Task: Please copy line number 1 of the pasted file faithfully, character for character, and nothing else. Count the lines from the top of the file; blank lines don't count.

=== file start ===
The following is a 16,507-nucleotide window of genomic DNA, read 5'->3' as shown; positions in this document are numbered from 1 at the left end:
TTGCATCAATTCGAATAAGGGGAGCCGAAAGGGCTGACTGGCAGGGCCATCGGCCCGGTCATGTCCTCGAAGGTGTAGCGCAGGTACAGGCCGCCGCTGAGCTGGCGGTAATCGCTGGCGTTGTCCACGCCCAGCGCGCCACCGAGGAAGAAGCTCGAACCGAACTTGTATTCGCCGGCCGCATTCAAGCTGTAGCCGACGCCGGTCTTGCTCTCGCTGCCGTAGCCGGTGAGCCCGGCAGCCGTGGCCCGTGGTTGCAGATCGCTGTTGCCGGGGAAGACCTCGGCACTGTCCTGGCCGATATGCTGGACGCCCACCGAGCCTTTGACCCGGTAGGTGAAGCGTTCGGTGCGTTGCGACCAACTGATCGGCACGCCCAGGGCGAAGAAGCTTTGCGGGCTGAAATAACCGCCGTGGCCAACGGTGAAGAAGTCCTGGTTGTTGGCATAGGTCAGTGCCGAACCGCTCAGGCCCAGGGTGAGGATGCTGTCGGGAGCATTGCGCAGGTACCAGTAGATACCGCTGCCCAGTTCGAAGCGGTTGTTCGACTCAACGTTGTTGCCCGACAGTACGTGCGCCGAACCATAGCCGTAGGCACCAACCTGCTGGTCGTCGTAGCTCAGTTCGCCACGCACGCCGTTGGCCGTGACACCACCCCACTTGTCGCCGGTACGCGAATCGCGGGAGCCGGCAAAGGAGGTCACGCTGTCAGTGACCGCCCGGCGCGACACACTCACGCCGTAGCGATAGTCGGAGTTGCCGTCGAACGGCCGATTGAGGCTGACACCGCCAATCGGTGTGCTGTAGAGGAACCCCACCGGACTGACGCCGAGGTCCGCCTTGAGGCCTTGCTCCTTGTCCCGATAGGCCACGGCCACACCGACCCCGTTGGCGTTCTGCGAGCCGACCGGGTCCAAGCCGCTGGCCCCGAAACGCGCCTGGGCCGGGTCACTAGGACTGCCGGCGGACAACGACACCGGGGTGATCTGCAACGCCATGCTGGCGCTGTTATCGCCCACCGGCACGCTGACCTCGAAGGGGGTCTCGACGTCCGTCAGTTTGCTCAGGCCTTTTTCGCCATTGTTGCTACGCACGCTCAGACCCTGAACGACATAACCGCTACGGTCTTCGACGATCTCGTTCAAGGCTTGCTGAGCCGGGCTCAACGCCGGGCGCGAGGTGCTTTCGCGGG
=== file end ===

The following is a 16,507-nucleotide window of genomic DNA, read 5'->3' as shown; positions in this document are numbered from 1 at the left end: